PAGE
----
The bat is another mammal that hibernates. However, not all bat species hibernate as some inhabit warmer climates or choose to migrate to warmer climates instead of hibernating. These warm-blooded animals do not need to stock up on food for the winter seasons and go into hibernation that can last for up to six months. This animal's body temperature takes a significant dip and the slow metabolism process helps their heart rate stay at a shallow rate. Bats start hibernating during late fall.
Among the species of reptilian animals that hibernate, box turtles and snakes are known for hibernating. Box turtles do not need to move to warmer areas during the fall and they just revert into their hard shells to survive through the cold winter seasons. The garter snake, another reptile species, hibernates through the winter season to save energy. They can be found in dens in the ground. Since garter snakes are found in colder climates, they travel to better living conditions in search of dens where they curl up in large numbers to keep each other warm. Reports of as many as 8,000 garter snakes hibernating together have been found.
When you think of hibernating animals, the first thing that comes to mind is a bear, but, some insects hibernate too! The bumblebee is of the few insect species that can be found hibernating. During the fall, all the worker bees begin to die, leaving the queen alone. The queen hibernates and prepares for the birth of a new colony during the spring season. The queen is often found digging into the soil as she avoids the winter sun. She will stay buried in the ground and survive off the pollen that she has acquired before going into hibernation. Queen bumblebees emerge from the ground later, after the cold weather has passed by.
The common hedgehog is another animal that hibernates to survive the harsh winter conditions. These animals slow their metabolism to slowly burn through the fat stored in their bodies to survive. The animals' body temperatures drop to match the temperature around them during the winter. The minimum threshold for these animals to survive without the need to consume is to be at least 1.3 lb (600 gm) in weight.
In gastropods and cold-blooded animals, some snails are known to hibernate. They move to locations with no frost and revert into their shells under leaves or rocks, and in some cases, hibernate in groups to keep each other warm. The opening of the shell is covered with their slime as they attach themselves to their nearby habitats.
Many amphibians are also hibernators and the wood frog is one such example. These frogs are not picky and bury themselves in the ground. After burying itself, the frog stops breathing, and its heart stops pumping blood to the rest of the body. The body, as a result, becomes frozen, and 65% of the water within its body turns to ice, but the frog does not die. With spring approaching, the ice on the body melts and the breathing process starts functioning again.
Hibernation in birds is also possible, as it is showcased in the common poorwill, the first known hibernating bird. They hide inside hollow logs or grass patches to conserve energy. Before hibernation, they feed on insects and use that as their source of body fat to survive during the hibernation process. These birds can stay in a deep sleep for months!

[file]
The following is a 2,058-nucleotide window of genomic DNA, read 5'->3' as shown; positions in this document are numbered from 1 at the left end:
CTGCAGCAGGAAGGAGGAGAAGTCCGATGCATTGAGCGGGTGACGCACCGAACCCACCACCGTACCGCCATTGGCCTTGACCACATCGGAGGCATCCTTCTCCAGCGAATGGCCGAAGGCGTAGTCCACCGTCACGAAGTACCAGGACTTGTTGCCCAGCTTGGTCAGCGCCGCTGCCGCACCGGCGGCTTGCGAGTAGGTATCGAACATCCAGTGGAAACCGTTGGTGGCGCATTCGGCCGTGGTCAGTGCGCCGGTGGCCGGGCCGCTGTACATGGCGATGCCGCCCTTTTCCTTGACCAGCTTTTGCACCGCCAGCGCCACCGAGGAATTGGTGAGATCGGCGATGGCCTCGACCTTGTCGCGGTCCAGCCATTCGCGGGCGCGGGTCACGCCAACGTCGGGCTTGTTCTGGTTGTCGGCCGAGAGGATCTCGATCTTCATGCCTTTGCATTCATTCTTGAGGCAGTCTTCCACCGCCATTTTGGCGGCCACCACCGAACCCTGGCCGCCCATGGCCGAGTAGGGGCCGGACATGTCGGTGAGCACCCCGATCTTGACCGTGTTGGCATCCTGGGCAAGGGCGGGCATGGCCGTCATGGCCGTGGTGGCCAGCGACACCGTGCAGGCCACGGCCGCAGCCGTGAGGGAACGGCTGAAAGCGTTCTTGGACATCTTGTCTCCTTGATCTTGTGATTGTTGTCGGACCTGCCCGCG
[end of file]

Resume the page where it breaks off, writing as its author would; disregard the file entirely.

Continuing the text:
How do animals prepare for hibernation?
Hibernating animals stock up on food supplies in preparation before they hibernate.
When the climate is still mild, hibernating animals start stocking up for the winters. Mammals like ground squirrels and groundhogs collect nuts and plants to store them in their nest or den. During or after hibernation, when these animals wake up from their deep sleep, they need to have an ample amount of food to eat as their bodies have used the nutrients from these food supplies to keep warm and circulate their body heat.
Honeybees use the honey they collect over the summer to feed themselves and their colonies. In mammals, it is common to eat as much as they can to store an excess amount of fat to burn through the hibernation process. The fat provides insulation as well as warmth, which helps the animal ease its way through hibernating.
How long does hibernation last?
In a general sense, hibernation can last for weeks or months depending on how much energy the hibernating animal has consumed to keep itself warm.
True hibernators, like groundhogs, bears, squirrels, and bats can hibernate for a long period that can be over weeks and even several months! There is no approximate amount of days in the hibernation process as an animal's hibernating period can not be predicted precisely.
Waste Management During Hibernation
One of the most common questions asked about hibernating animals is whether they poop or not. The answer to that is simple. Some animals do produce waste, while others do not.
Light hibernators wake up amid hibernation to stretch around and eat. They also urinate and defecate during this period. The amount of waste is minimal as these animals do not eat too much and the animals that go through the entire hibernation process may not require excreting waste as the food they eat is converted into fat.
In general, bears can go through an entire hibernating period without the need to excrete waste. The animal converts all the urea into muscles, which makes it look muscular even though it has lost weight by not eating. Their entire energy is used up in going through hibernation which, in turn, leads to the absence of the need to produce any form of excretion.